It is in most parts of Europe no longer as dominant as it was in the 70s as the directing constraint, but is obviously still very much present. Present not only in the way it moved and demands space to move, but cars also occupy space to stop and stand.

Parking lots are required to supply this need for cars to be parked and they area permanent infrastructure taking up space whether in use or unused. little can be combined with these lots and indeed most of the time they sit there empty, just like that, as a tarmaced free space with a few white lines.

Outside Europe in higly car dependant areas, such as the Unites States, Canada, England and increasingly Asia most lots for cars are surface parking. Meaning each building requires a plain surface in immediate proximity the size according to the number of peak time occupants.

What the residence of for example Milton Keynes, UK, know very well from their everyday experience, the perceived density of the urban environment is exceptionally low. This because there is never a feeling of closedness, of held space, because of the constant distance between ones position and the parking lots and between buildings. A list of the largest parking lots was put together by Forbes HERE.




In a new publication this topic of lots and parking is examined in detail from an american perspective in an MIT Press publication by Eran Ben-Joseph in Rethinking a Lot: The Design and Culture of Parking. The author is MIT Professor of Landscape Architecture and Planning and as he explains in the introduction tot he book has ben teaching one of the most famous courses at MIT architecture. The course runs already for over 75 years under the title Site Planning. It has been taught by a hand full of, as Ben-Josephs calls them, luminaries of urban design and city planning, foremost Kevin Lynch, who took over the course in 1956.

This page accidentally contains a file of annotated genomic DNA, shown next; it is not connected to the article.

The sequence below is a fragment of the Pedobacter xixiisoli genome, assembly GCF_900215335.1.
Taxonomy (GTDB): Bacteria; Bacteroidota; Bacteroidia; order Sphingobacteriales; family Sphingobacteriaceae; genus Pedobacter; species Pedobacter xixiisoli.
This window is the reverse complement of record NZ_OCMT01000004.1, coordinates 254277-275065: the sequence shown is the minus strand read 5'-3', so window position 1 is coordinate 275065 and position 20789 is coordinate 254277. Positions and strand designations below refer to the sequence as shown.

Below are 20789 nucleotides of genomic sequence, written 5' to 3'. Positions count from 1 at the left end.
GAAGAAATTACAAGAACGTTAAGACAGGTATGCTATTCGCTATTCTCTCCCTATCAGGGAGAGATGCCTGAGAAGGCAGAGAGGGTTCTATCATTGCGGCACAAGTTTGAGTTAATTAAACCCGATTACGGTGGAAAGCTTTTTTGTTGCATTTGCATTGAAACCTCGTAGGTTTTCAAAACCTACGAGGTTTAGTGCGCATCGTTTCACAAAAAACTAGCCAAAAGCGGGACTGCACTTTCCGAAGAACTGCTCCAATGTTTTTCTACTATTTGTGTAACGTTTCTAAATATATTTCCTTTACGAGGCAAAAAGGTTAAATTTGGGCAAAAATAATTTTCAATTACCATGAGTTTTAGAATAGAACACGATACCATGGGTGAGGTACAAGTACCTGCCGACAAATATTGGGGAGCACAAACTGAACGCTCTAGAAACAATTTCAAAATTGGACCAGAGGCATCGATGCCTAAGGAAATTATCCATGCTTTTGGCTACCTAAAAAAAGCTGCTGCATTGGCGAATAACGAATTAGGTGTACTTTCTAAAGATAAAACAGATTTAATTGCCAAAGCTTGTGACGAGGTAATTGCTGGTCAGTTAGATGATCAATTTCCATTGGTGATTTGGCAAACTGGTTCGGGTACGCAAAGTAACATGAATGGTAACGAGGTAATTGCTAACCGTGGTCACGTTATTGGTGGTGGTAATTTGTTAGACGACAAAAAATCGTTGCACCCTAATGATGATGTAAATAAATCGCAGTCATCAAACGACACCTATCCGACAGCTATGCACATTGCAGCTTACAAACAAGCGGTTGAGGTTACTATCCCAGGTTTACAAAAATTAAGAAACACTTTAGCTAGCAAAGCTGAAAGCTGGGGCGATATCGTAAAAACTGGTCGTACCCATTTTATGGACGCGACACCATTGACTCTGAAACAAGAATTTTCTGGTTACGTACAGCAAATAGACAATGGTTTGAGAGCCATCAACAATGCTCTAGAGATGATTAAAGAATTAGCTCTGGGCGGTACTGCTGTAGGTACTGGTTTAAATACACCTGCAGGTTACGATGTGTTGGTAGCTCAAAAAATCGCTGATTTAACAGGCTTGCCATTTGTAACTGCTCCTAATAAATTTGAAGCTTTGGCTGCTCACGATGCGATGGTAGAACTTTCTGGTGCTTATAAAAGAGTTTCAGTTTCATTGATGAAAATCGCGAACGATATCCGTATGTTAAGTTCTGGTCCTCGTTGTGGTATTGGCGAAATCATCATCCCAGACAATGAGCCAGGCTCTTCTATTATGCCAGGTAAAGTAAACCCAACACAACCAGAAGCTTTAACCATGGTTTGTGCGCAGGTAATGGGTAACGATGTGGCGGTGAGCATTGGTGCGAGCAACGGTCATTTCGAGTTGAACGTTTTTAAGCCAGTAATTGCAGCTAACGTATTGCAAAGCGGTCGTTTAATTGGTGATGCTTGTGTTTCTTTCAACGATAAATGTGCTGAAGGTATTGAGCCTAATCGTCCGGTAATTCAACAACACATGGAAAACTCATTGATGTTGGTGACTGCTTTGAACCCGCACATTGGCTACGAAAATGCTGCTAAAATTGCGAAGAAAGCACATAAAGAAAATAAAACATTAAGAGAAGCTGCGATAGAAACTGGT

Image taken from emspy.com / Car Park and Terminus Strasbourg designed by Zaha Hadid in 1998, completed in 2001.

This for the context of the book. Whilst of course the course covers a whole range of other subjects, the design and arangements of parking lots is only a part of the course. Nevertheless a subject that, as Ben-Joseph stresses, in the US not had a lot of attention.

Indeed it is tricky, thinking on your feet, to come up with a handfull of good lot designs. Probably Hadid's parking design for Car Park and Terminus Strasbourg would be one of them.

Image taken from democraticunderground / To make matters worse, a lot of parking lots are not only pooly designed and landscaped, but also maintained.

The publication is structured in three parts. Whilst the first part covers the topic from todays perspective focusing on problems, questions and requirements, introduced with a quote by J.B Jackson, taken from his Landscape in Sight: Looking at America, but also covering natural aspects. The second part covers the history and the development of parking lots. In the third part practice, design and examples are presented.

Whilst the book design is not extremely exciting, with mix of photograph quality, different styles of sketches and diagrams. its content is fascinating. The creative and playful approach to wording, especially titles and descriptions, for example A Lot in Common, Musing a Lot, Lots of Lifestyles or From Street to Lot, make it a pleasant read. But foremost the depth of research into the topic and the presentation of it in a lot of context and history make it a truly useful addition to your library.

Image taken from MIT / Book front and back cover.


Ben-joseph, E., 2012. Rethinking a Lot: The Design and Culture of Parking, Cambridge, MA: MIT Press.